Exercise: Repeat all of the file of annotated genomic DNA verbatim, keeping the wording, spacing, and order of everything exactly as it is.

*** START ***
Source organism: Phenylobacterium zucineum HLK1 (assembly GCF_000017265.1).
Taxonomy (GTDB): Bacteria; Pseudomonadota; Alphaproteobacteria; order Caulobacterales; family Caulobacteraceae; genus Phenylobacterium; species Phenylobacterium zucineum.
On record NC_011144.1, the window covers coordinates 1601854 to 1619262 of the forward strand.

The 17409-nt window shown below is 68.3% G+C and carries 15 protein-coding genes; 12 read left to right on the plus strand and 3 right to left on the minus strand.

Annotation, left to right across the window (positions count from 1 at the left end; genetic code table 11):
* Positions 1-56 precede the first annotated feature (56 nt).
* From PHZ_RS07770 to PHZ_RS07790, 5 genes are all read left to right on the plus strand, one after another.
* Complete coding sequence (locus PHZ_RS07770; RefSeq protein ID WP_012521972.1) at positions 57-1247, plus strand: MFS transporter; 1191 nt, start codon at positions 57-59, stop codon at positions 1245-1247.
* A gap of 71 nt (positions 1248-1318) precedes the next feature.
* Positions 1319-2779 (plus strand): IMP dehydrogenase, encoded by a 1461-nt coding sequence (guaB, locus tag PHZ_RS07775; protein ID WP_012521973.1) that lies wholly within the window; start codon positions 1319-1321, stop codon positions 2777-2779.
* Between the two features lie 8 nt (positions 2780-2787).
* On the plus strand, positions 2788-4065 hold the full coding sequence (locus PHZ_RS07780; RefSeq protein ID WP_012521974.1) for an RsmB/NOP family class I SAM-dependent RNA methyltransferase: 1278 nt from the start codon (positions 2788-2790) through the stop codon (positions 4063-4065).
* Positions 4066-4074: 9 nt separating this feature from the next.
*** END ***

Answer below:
Source organism: Phenylobacterium zucineum HLK1 (assembly GCF_000017265.1).
Taxonomy (GTDB): Bacteria; Pseudomonadota; Alphaproteobacteria; order Caulobacterales; family Caulobacteraceae; genus Phenylobacterium; species Phenylobacterium zucineum.
On record NC_011144.1, the window covers coordinates 1601854 to 1619262 of the forward strand.

The 17409-nt window shown below is 68.3% G+C and carries 15 protein-coding genes; 12 read left to right on the plus strand and 3 right to left on the minus strand.

Annotation, left to right across the window (positions count from 1 at the left end; genetic code table 11):
* Positions 1-56 precede the first annotated feature (56 nt).
* From PHZ_RS07770 to PHZ_RS07790, 5 genes are all read left to right on the plus strand, one after another.
* Complete coding sequence (locus PHZ_RS07770; RefSeq protein ID WP_012521972.1) at positions 57-1247, plus strand: MFS transporter; 1191 nt, start codon at positions 57-59, stop codon at positions 1245-1247.
* A gap of 71 nt (positions 1248-1318) precedes the next feature.
* Positions 1319-2779 (plus strand): IMP dehydrogenase, encoded by a 1461-nt coding sequence (guaB, locus tag PHZ_RS07775; protein ID WP_012521973.1) that lies wholly within the window; start codon positions 1319-1321, stop codon positions 2777-2779.
* Between the two features lie 8 nt (positions 2780-2787).
* On the plus strand, positions 2788-4065 hold the full coding sequence (locus PHZ_RS07780; RefSeq protein ID WP_012521974.1) for an RsmB/NOP family class I SAM-dependent RNA methyltransferase: 1278 nt from the start codon (positions 2788-2790) through the stop codon (positions 4063-4065).
* Positions 4066-4074: 9 nt separating this feature from the next.